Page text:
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Kulam is a form of folk magic practiced in the Philippines. It puts emphasis on the innate power of the self and a secret knowledge of Magica Baja or low magic. Earth (soil), fire, herbs, spices, candles, oils and kitchenwares and utensils are often used for rituals, charms, spells and potions.
Mangkukulam (noun) is a person employing or using Kulam. Kinukulam (noun) is the target of the Kulam. Nakulam (adj.) means someone or something experiencing the effects of the Kulam. Kulamin (verb) means to bewitch or do low magic Ipakulam (verb) to get to be bewitched, blessed or hexed Makulam (verb) means to be able to bewitch or to become bewitched; blessed or hexed.
Kulam in the Philippines is said to be centered on the islands of Siquijor and Talalora, Western Samar and the province of Sorsogon, where many of the country's faith healers reside. Kulam also exists in many of the hinterlands, especially in Samar and Leyte.
The Mangkukulam (/mahng-koo-KOO-lam/) is the Filipino term for a witch or sorcerer, literally meaning "a practitioner of kulam". Other terms are the Spanish brujo and bruja (masculine and feminine forms of "witch"; Filipinized as bruho and bruha). The verb kulamin (/koo-LAH-min/) means "to bless or hex", while a curse is called sumpâ (/soom-PA/), which may also take the meaning of "vow" or "oath". The Mangkukulam use a voodo doll.
The primary methods employed by a mangkukulam are candle lighting ritual, scrying or tawas, recitation of spells, and concocting potions. Modern popular culture also depicts the mangkukulam as using either photographs or the equivalent of a Voodoo doll.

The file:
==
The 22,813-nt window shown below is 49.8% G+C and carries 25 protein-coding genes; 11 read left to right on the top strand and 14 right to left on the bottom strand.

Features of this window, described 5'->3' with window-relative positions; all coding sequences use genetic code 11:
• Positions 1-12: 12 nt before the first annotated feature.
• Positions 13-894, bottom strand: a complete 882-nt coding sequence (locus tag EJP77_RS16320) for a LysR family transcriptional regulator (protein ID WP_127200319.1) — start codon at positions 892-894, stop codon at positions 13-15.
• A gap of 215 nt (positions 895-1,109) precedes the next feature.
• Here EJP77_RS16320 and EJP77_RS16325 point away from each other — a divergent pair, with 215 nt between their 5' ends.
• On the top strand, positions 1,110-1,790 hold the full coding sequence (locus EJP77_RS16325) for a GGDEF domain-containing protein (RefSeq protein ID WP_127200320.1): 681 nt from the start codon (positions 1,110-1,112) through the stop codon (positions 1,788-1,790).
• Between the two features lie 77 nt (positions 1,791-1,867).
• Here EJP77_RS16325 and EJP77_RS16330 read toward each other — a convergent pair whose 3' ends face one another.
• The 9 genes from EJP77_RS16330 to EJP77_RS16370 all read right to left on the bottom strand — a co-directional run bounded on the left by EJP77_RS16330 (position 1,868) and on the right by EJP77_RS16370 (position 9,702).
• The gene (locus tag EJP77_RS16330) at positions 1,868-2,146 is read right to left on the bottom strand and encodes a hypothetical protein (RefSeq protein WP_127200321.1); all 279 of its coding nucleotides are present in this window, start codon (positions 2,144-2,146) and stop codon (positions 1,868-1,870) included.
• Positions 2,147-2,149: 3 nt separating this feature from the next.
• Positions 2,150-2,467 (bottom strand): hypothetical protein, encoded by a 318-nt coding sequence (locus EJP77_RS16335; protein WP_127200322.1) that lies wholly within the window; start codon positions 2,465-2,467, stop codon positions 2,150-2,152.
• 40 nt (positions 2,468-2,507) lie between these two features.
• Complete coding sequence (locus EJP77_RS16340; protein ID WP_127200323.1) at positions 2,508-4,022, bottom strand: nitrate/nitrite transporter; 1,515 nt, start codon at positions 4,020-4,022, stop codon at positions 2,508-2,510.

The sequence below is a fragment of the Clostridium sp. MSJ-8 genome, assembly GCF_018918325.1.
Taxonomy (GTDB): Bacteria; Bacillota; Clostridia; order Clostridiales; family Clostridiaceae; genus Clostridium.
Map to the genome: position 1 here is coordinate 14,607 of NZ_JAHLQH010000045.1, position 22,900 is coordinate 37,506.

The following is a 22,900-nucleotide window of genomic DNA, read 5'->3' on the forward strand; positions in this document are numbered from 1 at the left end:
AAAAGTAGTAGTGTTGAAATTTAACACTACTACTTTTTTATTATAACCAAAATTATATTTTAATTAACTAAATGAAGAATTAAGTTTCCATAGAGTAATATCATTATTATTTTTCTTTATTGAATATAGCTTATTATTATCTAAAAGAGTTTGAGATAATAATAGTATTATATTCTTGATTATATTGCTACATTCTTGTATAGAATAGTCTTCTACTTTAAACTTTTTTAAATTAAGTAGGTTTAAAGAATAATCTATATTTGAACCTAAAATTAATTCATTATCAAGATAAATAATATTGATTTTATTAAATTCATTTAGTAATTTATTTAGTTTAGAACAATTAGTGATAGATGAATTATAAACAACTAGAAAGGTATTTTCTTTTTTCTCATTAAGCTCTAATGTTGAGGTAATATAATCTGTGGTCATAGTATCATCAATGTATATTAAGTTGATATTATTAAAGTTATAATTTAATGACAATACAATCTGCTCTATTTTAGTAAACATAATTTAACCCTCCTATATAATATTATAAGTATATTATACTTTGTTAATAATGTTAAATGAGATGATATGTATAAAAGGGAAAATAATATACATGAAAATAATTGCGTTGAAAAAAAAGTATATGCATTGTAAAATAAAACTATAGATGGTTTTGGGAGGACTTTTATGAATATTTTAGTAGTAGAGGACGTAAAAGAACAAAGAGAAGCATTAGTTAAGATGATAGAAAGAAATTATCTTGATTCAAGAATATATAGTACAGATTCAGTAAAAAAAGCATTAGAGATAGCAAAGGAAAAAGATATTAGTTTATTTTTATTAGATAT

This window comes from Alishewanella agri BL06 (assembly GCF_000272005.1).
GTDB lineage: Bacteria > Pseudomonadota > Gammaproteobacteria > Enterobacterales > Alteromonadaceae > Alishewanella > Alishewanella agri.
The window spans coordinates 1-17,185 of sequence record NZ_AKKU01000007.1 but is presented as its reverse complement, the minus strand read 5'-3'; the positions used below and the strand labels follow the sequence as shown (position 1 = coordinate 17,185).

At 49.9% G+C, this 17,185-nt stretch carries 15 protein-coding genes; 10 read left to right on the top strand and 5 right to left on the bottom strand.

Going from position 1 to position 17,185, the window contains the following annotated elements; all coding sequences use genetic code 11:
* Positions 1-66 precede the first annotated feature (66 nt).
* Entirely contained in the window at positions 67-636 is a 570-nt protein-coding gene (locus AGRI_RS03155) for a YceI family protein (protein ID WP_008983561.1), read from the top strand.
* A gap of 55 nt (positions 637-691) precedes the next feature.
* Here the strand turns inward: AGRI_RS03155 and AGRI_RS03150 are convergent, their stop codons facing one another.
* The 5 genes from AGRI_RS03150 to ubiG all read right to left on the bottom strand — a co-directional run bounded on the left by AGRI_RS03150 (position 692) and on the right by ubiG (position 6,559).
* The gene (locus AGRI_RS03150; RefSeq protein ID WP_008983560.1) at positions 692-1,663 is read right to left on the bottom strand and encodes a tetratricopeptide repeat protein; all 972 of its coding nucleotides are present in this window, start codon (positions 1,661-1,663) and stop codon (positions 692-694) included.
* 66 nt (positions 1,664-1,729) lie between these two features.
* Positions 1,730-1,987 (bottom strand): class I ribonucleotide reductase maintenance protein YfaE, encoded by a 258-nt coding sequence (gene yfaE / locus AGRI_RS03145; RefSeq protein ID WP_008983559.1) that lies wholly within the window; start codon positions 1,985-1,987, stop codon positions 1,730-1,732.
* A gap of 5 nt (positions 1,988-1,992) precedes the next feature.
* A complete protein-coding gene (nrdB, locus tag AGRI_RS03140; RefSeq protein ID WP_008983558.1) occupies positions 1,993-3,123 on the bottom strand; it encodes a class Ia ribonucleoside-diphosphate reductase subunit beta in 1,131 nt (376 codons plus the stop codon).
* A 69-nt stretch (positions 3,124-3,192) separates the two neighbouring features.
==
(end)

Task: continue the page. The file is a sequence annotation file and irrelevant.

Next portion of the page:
A typical belief of mangkukulam is that curses are mitigated by finding the caster and bribing them to lift the curse. Superstitious people still attribute certain illnesses or diseases to kulam. This most often happens in rural areas, where an herbal doctor called an albularyo (/al-booLAR-yoh/), diagnoses a victim using a divination method called pagtatatawas and helps the victim cure their malady.
- Axismongol SIQUIJOR LAND OF WITCHES & MAGIC
- Tony Perez Panibagong Kulam
- Illinois (1917). University of Illinois Studies in Language and Literature. Original from the New York Public Library: The University of Illinois. p. 41.
In quite a few South Indian languages the word "Kulam" means a pond.
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